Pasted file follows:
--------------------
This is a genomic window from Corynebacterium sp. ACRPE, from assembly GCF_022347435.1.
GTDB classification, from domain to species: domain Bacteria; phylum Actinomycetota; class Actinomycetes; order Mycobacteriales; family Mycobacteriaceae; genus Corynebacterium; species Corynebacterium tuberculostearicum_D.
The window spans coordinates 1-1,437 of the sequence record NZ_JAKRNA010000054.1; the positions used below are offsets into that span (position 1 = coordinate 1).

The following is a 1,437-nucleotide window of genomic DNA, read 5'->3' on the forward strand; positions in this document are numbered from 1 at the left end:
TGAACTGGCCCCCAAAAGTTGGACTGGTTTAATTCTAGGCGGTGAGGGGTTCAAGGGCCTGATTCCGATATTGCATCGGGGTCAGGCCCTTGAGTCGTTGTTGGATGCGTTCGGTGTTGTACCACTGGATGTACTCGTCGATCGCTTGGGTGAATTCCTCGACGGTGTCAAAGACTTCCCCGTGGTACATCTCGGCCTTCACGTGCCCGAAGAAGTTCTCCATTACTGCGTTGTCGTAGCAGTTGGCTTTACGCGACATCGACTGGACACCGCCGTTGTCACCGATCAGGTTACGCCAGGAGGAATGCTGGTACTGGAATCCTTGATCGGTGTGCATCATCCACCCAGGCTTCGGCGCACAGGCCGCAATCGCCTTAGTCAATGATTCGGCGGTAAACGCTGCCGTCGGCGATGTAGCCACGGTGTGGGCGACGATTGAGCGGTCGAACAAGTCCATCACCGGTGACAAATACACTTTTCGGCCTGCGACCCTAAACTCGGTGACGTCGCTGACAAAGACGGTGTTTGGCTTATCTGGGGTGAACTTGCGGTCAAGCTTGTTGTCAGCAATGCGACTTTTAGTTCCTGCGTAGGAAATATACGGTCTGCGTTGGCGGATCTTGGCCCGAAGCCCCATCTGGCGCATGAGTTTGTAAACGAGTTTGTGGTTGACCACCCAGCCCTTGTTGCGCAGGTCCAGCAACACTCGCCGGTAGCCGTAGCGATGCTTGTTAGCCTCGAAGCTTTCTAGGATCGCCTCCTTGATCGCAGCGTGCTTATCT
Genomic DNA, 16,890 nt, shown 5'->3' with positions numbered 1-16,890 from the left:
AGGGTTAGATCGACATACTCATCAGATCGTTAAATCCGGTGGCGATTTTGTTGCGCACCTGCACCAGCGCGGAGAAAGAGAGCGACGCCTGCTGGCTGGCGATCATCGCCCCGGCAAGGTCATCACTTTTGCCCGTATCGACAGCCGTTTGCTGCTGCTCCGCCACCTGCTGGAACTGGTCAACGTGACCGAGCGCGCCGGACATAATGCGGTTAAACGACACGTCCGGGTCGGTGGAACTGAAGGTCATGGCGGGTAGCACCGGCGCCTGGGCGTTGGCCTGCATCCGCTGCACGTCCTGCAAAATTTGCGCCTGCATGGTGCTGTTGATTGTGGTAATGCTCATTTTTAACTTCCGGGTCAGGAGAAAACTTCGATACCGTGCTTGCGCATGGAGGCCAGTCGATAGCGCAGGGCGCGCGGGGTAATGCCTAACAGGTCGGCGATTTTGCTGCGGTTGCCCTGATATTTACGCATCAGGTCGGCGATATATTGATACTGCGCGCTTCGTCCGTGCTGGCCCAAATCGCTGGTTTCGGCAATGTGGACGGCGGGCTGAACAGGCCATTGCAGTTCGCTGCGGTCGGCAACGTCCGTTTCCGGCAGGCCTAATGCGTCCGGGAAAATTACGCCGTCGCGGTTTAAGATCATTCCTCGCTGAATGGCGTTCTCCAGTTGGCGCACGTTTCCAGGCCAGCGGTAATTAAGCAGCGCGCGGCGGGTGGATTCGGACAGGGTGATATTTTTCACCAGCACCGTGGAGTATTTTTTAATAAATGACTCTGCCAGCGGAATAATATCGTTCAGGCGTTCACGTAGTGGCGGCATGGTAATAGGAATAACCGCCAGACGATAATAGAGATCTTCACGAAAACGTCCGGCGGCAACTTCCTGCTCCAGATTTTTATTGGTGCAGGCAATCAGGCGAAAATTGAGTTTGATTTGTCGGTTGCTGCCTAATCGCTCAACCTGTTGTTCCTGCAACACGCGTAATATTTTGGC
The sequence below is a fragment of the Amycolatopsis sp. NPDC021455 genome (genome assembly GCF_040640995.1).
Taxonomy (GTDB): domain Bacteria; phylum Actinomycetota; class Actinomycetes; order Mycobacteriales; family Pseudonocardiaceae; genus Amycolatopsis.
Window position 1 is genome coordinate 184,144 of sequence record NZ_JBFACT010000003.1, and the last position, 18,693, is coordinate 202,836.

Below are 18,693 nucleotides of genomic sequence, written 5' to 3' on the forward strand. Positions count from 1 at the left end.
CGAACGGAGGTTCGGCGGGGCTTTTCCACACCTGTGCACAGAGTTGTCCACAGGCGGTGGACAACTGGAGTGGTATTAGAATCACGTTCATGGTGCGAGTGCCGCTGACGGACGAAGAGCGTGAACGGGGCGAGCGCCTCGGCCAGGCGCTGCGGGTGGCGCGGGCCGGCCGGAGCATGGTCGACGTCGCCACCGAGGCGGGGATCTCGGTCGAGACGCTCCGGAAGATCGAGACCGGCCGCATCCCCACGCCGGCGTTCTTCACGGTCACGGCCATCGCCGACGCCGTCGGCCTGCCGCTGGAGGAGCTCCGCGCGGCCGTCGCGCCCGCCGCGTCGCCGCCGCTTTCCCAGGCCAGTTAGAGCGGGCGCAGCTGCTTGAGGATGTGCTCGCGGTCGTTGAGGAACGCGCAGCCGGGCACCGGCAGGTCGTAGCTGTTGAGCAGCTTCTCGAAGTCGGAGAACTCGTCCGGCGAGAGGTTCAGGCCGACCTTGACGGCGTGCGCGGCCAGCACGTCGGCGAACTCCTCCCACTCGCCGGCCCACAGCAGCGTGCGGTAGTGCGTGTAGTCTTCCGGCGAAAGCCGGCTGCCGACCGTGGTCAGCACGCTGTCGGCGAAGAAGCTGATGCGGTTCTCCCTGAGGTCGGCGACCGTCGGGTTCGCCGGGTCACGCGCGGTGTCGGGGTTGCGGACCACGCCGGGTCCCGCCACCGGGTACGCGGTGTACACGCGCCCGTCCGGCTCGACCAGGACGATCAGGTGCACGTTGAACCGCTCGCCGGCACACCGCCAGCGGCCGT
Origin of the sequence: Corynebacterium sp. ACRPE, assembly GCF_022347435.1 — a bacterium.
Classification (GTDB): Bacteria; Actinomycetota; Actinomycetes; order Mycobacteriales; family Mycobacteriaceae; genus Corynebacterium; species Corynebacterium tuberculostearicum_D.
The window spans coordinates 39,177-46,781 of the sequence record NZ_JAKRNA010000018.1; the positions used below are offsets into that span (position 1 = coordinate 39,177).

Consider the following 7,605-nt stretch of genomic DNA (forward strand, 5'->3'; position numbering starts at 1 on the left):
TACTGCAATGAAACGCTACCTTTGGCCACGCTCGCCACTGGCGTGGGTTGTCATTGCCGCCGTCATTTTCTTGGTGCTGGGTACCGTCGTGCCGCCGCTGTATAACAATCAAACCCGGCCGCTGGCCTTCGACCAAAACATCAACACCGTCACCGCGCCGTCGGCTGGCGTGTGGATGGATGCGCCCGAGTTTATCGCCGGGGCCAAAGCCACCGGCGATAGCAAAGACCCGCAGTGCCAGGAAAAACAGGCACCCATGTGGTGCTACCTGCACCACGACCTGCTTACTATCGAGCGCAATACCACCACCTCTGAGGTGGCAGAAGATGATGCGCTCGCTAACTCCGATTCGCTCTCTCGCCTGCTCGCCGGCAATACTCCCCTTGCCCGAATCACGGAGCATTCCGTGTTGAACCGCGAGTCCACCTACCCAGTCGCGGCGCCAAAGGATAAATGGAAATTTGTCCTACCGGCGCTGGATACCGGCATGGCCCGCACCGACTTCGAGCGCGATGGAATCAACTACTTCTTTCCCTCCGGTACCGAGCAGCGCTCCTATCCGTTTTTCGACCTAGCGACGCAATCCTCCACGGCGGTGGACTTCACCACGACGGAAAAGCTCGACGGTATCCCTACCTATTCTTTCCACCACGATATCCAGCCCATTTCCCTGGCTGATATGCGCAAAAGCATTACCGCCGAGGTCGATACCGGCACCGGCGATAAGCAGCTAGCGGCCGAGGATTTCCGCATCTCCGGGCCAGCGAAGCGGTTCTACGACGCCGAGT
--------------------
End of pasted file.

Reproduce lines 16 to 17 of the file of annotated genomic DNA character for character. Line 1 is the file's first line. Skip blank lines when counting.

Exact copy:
Consider the following 7,605-nt stretch of genomic DNA (forward strand, 5'->3'; position numbering starts at 1 on the left):
TACTGCAATGAAACGCTACCTTTGGCCACGCTCGCCACTGGCGTGGGTTGTCATTGCCGCCGTCATTTTCTTGGTGCTGGGTACCGTCGTGCCGCCGCTGTATAACAATCAAACCCGGCCGCTGGCCTTCGACCAAAACATCAACACCGTCACCGCGCCGTCGGCTGGCGTGTGGATGGATGCGCCCGAGTTTATCGCCGGGGCCAAAGCCACCGGCGATAGCAAAGACCCGCAGTGCCAGGAAAAACAGGCACCCATGTGGTGCTACCTGCACCACGACCTGCTTACTATCGAGCGCAATACCACCACCTCTGAGGTGGCAGAAGATGATGCGCTCGCTAACTCCGATTCGCTCTCTCGCCTGCTCGCCGGCAATACTCCCCTTGCCCGAATCACGGAGCATTCCGTGTTGAACCGCGAGTCCACCTACCCAGTCGCGGCGCCAAAGGATAAATGGAAATTTGTCCTACCGGCGCTGGATACCGGCATGGCCCGCACCGACTTCGAGCGCGATGGAATCAACTACTTCTTTCCCTCCGGTACCGAGCAGCGCTCCTATCCGTTTTTCGACCTAGCGACGCAATCCTCCACGGCGGTGGACTTCACCACGACGGAAAAGCTCGACGGTATCCCTACCTATTCTTTCCACCACGATATCCAGCCCATTTCCCTGGCTGATATGCGCAAAAGCATTACCGCCGAGGTCGATACCGGCACCGGCGATAAGCAGCTAGCGGCCGAGGATTTCCGCATCTCCGGGCCAGCGAAGCGGTTCTACGACGCCGAGT